Chris Behan writes:
I have always appreciated butterflies in the garden. Margaret and I once had a garden with a large buddleia shrub, which in summer was covered with a blanket of colour. Butterflies.
I think I could recognise a red admiral and a cabbage white (was it a small one or a large one?) and that was it. Then, about three years ago, Martin (a friend for the past 30 years and a butterfly expert amongst other things) decided that he would introduce me to butterflies on our walks through “Midsomer”. Thanks to Martin I can now recognise a common blue, both male and female.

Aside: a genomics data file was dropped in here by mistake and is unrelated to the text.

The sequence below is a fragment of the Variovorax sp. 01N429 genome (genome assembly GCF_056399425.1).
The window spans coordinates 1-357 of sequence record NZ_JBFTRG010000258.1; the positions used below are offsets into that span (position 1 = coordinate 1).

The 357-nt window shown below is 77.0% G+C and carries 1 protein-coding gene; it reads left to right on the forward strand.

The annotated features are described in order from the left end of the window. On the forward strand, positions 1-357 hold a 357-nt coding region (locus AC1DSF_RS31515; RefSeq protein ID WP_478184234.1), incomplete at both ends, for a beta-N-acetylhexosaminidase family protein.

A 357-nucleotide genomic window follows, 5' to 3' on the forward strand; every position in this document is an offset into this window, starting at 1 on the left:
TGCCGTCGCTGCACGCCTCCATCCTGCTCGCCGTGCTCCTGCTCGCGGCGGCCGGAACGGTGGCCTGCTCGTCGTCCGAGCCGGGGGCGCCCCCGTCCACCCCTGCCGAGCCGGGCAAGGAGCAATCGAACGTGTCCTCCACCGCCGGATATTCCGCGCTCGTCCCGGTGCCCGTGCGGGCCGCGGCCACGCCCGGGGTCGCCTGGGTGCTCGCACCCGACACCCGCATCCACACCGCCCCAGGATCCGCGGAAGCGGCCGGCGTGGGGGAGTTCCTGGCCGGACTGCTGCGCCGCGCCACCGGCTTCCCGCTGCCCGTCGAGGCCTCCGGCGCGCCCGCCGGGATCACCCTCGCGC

Since coming to live in Sulgrave I have walked the local footpaths and bridleways and in summer photographed the views, the flowers, the bees and the butterflies. But this year there has been an absence of butterflies. I’ve only seen two red admirals, one common blue (male) and one meadow brown in our garden. Strangely though, there are a considerable number of whites, great and small, this year.
Can anyone explain? Is this another example of climate change or the wet winters we have had in recent years?
Hopefully they will be back next summer but, in the meantime, here is a photographic record, taken over the past two years, of what we may have missed this summer.
See next page for the photographs.
Bee and Lavatera
Common Blue (Male)
Small skipper and wasp